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This is a photo of the English physicist James Joule 1818 - 1889|
How does heat and mechanical work combine,
how does electrical current effect heat emission,
these were questions James Joule wanted to have answers to.
His theory of conservation of energy resulted in the first law of thermodynamics.
So, when you hear the word 'joule' today, his name was used to name the unit of energy or work.
0.039% carbon dioxide
Why did we start our information about greenhouse gases with this man?|
It's all about measuring energy:
A) Energy sent by the sun
B) Energy reflected by the earth
C) Energy absorbed by greenhouse gases
To give answers we need to compare the absorption rates of the different gases, gases that are part of Earth's atmosphere.
Major Greenhouse Gases = GHGs|
1) water vapor H2O a major player
2) ozone O3
3) carbon dioxide CO2
4) methane CH4
5) nitrous oxide N2O
All these gases are naturally present
in the Earth's atmosphere.
Other GHGs are synthetic chemicals
emitted through human activity.
And humans add natural GHGs by burning fossil fuels.
In the last 100 years human activities
- scientists call that anthropogenic -
have added huge amounts of GHGs
increasing atmospheric GHGs concentrations!
As sun light is caught in a greenhouse,|
so greenhouse gases will stay in a greenhouse.
Earth's atmosphere acts like the walls of a greenhouse!
Greenhouse gases affect biodiversity
Oxygen intake by humans|
Carbon dioxide (CO2), the most significant GHG directly affected by anthropogenic activity, is the product of the oxidation of carbon in organic matter, either through combustion of carbon-based fuels or the decay of biomass.
When volcanoes erupt, the respiration of organic matter in natural ecosystems, all natural fires, and the exchange of dissolved CO with the oceans are called 'natural CO sources'.
Please remember how many humans have lived on Earth 100 years ago ...|
Now think about how often humans have to breath in oxygen a day ...
Continue to imagine that humans have to breath out too - its carbon dioxide CO2
Take your calculator and multiply the amount of CO2 humans had to breath out 100 years ago.
Write down the amount of CO2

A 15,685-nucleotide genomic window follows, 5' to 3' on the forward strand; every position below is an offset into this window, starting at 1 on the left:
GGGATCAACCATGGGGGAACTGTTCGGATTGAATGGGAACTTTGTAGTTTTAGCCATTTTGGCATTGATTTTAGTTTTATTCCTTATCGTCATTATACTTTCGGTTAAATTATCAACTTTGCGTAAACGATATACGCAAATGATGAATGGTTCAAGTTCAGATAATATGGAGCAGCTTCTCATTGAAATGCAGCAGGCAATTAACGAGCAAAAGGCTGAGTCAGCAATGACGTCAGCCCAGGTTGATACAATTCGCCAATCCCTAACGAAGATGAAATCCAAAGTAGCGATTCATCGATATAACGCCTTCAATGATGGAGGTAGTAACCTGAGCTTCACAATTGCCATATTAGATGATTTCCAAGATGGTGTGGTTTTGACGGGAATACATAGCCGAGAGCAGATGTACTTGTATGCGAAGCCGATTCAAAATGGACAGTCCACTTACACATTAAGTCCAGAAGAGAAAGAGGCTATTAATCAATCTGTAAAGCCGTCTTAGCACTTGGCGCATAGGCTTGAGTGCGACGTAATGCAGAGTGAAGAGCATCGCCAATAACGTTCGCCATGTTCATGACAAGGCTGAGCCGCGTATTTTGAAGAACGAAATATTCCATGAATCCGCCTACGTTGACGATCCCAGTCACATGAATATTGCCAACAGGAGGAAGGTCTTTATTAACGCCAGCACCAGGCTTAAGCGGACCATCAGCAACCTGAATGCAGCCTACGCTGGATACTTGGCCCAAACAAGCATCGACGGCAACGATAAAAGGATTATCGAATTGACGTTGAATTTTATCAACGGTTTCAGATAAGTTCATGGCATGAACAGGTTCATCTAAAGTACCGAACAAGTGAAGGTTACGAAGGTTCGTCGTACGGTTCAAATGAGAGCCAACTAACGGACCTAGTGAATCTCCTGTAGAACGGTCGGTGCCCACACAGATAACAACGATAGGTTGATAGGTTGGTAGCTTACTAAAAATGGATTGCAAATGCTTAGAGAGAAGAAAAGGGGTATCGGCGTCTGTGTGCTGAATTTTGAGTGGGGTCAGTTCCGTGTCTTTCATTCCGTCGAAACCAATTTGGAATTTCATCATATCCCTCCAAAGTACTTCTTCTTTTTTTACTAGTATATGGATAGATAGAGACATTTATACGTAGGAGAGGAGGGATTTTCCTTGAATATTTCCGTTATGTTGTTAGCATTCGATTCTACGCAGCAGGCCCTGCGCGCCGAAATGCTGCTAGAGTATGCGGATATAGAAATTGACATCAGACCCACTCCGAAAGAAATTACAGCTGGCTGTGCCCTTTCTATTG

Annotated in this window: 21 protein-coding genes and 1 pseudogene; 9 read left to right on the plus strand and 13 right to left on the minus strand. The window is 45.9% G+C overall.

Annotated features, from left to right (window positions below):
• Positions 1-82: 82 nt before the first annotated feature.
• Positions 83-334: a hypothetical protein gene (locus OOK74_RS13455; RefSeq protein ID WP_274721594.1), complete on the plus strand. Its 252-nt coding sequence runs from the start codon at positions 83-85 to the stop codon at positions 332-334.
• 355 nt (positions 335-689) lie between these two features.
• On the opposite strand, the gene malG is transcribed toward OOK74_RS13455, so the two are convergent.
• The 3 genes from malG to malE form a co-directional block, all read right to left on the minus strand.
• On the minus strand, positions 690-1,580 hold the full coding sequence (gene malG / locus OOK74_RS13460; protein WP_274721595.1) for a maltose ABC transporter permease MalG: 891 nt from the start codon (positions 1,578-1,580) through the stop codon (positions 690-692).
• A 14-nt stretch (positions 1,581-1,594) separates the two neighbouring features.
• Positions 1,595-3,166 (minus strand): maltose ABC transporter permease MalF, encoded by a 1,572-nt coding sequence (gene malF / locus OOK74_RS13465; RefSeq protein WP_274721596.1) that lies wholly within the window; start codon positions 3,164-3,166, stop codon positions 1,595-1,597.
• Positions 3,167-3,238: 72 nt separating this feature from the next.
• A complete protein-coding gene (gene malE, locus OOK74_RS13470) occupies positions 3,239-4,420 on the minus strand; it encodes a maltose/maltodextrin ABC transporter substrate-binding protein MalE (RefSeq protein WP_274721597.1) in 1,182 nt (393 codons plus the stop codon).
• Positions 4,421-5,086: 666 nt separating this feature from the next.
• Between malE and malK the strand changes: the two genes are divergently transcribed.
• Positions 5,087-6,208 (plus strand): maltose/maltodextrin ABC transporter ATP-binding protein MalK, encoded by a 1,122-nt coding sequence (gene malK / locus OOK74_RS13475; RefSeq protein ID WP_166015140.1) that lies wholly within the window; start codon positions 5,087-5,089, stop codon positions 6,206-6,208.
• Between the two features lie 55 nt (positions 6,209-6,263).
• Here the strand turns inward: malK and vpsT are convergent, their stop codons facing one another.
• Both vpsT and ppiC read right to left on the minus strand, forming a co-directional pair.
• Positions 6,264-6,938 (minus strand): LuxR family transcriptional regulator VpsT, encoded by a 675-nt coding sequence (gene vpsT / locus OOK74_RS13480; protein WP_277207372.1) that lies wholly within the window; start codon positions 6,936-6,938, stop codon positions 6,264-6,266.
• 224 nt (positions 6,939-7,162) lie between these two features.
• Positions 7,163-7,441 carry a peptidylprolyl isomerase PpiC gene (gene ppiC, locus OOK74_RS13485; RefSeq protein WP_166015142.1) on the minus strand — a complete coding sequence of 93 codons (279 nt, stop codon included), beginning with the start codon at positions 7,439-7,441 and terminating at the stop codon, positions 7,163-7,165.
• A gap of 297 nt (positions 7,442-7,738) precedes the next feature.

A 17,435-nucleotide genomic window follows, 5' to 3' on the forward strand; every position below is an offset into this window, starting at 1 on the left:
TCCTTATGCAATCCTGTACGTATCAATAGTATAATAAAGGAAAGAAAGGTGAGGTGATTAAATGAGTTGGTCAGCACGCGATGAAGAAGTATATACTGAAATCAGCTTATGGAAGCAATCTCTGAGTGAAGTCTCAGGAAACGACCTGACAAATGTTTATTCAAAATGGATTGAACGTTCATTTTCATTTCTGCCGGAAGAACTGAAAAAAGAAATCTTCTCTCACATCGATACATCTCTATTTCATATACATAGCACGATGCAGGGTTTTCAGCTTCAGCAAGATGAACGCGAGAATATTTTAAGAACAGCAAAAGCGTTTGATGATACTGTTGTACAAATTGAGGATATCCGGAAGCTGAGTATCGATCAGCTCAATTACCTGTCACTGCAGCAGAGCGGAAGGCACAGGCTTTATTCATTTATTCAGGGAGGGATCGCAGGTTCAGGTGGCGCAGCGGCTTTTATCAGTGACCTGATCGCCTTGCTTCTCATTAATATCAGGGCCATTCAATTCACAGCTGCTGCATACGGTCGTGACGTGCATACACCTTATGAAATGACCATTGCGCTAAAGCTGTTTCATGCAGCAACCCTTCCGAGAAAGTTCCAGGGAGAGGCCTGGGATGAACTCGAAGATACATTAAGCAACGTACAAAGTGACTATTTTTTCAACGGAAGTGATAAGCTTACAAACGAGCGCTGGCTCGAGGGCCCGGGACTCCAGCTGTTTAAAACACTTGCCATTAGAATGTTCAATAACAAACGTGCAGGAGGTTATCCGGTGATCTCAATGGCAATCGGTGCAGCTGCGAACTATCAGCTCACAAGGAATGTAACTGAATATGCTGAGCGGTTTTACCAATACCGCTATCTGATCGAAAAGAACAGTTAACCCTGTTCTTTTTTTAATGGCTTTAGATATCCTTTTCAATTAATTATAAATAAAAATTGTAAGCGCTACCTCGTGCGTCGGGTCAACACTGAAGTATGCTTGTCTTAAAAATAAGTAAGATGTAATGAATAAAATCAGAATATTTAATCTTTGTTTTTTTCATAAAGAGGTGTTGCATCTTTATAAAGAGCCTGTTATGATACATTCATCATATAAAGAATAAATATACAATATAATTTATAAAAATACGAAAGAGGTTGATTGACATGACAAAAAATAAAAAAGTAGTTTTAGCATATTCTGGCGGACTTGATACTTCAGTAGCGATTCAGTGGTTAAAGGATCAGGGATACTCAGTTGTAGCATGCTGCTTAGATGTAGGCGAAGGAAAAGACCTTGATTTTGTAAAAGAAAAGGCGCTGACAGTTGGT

Type in the number of humans that live today and multiply again.
Write the number under the other amount -
Now imagine the difference and think about why some humans tell you, that humans have no influence on the amount of CO2 in the air...
Don't stop thinking:
Do 7 billion humans need more food, more homes, more transportation than 1.65 billion in the year 1900?
Check how many greenhouse gases are emitted by producing meat.
Check how many greenhouse gases are emitted by changing forest into homes
Check how many greenhouse gases are emitted when driving a car.
If you want to have the exact amounts, multiply again with the population numbers from 1900 and today!
Look at the main anthropogenic sources:|
1) fossil fuel combustion - it took millions of years to produce fossil fuel, but we burn them fast
2) deforestation - 80% of Earth's forests are cut down
3) land use changes - reducing the ability to store carbon
3a) converting to agricultural land
3b) converting forests to urban development
3c) burning wood - releasing carbon
|CO2 emitted from combustion of fossil fuel cycles between the atmosphere and land and ocean 'sinks' = carbon storage reservoirs, which are absorbing a large fraction of these carbon emissions. We know the amount these sinks can absorb is limited, how much was never tested during human history. We are quite sure that these carbon sinks will delay the volatile outcome, and we know that human actions have altered Earth's radioactive balance.|